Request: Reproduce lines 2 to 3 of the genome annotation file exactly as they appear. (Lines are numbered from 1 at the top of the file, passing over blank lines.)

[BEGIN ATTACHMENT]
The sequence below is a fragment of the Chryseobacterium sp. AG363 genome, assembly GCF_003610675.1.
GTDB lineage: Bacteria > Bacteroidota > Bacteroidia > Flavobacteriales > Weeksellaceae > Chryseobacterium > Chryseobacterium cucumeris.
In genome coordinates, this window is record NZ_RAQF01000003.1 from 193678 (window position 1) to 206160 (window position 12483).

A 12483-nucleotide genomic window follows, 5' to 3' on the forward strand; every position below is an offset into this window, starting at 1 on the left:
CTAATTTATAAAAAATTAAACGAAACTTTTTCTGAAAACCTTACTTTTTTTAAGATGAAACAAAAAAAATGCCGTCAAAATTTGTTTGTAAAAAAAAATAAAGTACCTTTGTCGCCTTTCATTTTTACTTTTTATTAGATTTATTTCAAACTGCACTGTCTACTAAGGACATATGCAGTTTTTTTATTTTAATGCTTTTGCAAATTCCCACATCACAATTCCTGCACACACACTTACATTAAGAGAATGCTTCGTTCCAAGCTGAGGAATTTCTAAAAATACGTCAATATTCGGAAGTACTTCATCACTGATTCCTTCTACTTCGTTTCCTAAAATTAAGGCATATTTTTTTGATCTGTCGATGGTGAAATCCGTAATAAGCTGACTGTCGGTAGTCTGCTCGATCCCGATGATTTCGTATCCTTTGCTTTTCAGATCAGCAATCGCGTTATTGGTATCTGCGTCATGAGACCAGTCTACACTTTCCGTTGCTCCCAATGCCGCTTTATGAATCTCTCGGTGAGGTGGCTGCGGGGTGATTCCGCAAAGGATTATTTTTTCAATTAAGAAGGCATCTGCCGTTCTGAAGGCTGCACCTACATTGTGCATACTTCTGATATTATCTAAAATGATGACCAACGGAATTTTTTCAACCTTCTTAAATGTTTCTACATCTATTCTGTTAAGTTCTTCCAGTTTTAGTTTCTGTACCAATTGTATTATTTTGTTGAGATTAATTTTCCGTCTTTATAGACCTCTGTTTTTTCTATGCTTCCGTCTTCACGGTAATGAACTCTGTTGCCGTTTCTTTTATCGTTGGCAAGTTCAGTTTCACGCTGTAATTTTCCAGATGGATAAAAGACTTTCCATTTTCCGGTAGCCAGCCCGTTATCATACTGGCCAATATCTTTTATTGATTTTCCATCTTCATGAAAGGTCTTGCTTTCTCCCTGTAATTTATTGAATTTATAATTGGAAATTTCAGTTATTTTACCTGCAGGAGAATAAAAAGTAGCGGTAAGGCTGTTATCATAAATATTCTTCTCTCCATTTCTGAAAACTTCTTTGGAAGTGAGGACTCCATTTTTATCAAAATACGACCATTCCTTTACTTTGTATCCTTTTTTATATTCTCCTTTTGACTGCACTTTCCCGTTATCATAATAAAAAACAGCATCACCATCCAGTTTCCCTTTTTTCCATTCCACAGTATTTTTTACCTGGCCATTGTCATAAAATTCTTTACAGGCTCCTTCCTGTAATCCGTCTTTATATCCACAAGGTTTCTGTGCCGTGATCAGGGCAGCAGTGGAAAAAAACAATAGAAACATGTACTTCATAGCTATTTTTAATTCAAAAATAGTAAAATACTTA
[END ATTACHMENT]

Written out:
GTDB lineage: Bacteria > Bacteroidota > Bacteroidia > Flavobacteriales > Weeksellaceae > Chryseobacterium > Chryseobacterium cucumeris.
In genome coordinates, this window is record NZ_RAQF01000003.1 from 193678 (window position 1) to 206160 (window position 12483).